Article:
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A serial scammer who gained national infamy on social media as a teenager for impersonating a doctor to defraud a patient is heading back to prison after pleading guilty to stealing more than $10,000 from his employer.

NBC News reports Malachi Love-Robinson, 25, received a sentence of over two years and four months last week after pleading guilty in Palm Beach County, Florida, to grand theft and organized scheme to defraud.

Court documents show that in 2020, Robinson was employed as a salesperson for a company that connects shippers with trucking companies. Instead of having customers make payments to the company, Love-Robinson would have them send the money to accounts he exclusively controlled.

Love-Robinson first came to national attention in 2016 as an 18-year-old when he was arrested after opening The New Birth New Life Medical Center, identifying himself as “Dr. Love.”

Authorities report he stole $30,000 from a patient in her 80s during house calls and an additional $20,000 from a doctor. He was arrested after he examined and prescribed treatment to an undercover police officer who was impersonating a patient.

Later that year while out on bail, Love-Robinson was arrested in Virginia after he tried to buy a Jaguar automobile with a stolen credit card.

He claimed an older woman accompanying him was there to co-sign a loan on the vehicle, but she denied having any knowledge of that, authorities said.

He pleaded guilty in both cases and was released from prison in 2019.

Malachi Love-Robinson has been a scammer for years

Florida Department of Corrections records show Love-Robinson served a 20-month sentence after a judge sentenced him to 3½ years in January 2018 when he pleaded guilty to practicing medicine without a license, grand theft and various fraud charges.

Authorities credited Love-Robinson with 483 days of jail time served before sentencing.

According to Palm Beach Post, Love-Robinson denied posing as a doctor and defended his actions, saying he practiced alternative medicine and had the certifications to do so.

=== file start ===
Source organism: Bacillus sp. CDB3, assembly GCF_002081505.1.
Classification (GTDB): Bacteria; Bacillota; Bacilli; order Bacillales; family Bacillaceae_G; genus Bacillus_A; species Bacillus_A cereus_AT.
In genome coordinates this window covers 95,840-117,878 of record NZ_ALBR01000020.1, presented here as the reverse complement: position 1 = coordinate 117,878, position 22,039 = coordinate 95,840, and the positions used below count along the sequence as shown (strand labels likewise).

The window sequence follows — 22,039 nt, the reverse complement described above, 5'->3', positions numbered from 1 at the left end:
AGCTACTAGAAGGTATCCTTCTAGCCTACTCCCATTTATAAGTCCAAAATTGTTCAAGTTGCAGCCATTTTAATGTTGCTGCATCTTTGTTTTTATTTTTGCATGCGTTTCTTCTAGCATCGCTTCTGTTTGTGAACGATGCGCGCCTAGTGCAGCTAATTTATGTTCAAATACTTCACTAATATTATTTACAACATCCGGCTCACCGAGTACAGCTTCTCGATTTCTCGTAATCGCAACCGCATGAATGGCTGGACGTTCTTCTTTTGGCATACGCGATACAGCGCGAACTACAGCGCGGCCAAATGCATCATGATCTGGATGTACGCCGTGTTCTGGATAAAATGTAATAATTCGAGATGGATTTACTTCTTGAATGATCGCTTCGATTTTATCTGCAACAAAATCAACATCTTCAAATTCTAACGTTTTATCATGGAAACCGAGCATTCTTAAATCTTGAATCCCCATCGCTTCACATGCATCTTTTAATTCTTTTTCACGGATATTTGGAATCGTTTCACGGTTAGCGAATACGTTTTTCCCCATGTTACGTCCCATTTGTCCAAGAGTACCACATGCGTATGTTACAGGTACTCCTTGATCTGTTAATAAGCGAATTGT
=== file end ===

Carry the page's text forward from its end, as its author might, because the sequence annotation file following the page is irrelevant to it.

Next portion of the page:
He was operating a practice called the New Birth New Life Holistic and Alternative Medical Center & Urgent Care, authorities said.

Authorities also investigated reports that Love-Robinson, then 17, posed as a doctor at St. Mary’s Medical Center in 2015. Investigators said he wandered the hospital’s halls wearing a coat and stethoscope, but did not enter patient rooms or perform medical treatments. No charges were filed.

Dr. Love is all cap

The now-defunct website for Love-Robinson’s practice once listed the then-teen as its president, CEO and founder.

It referred to Love-Robinson as “Dr.” and had acronyms after his name, such as HHP-C, which is used for those involved in home health and personal care, and Ph.D., which is generally not a medical degree.

But the teen has denied claims he was pretending to be a medical doctor. “I’m not portraying as an M.D.,” he once told ABC News. “I never said I’ve gone to school to be an M.D.”

Love-Robinson’s attorney, Andrew Stine, told CNN at the time, “He has the entrepreneurial spirit of someone like a Donald Trump or a Bill Gates. I’ve never met somebody – and I’m much older obviously – who has such entrepreneurial spirit,” Stine said. “If it was channeled maybe in a different direction things could be different here today.”

Hailing from Charlotte North Carolina, born litterateur Ezekiel J. Walker earned a B.A. in Psychology at Winston Salem State University. Walker later published his first creative nonfiction book and has...

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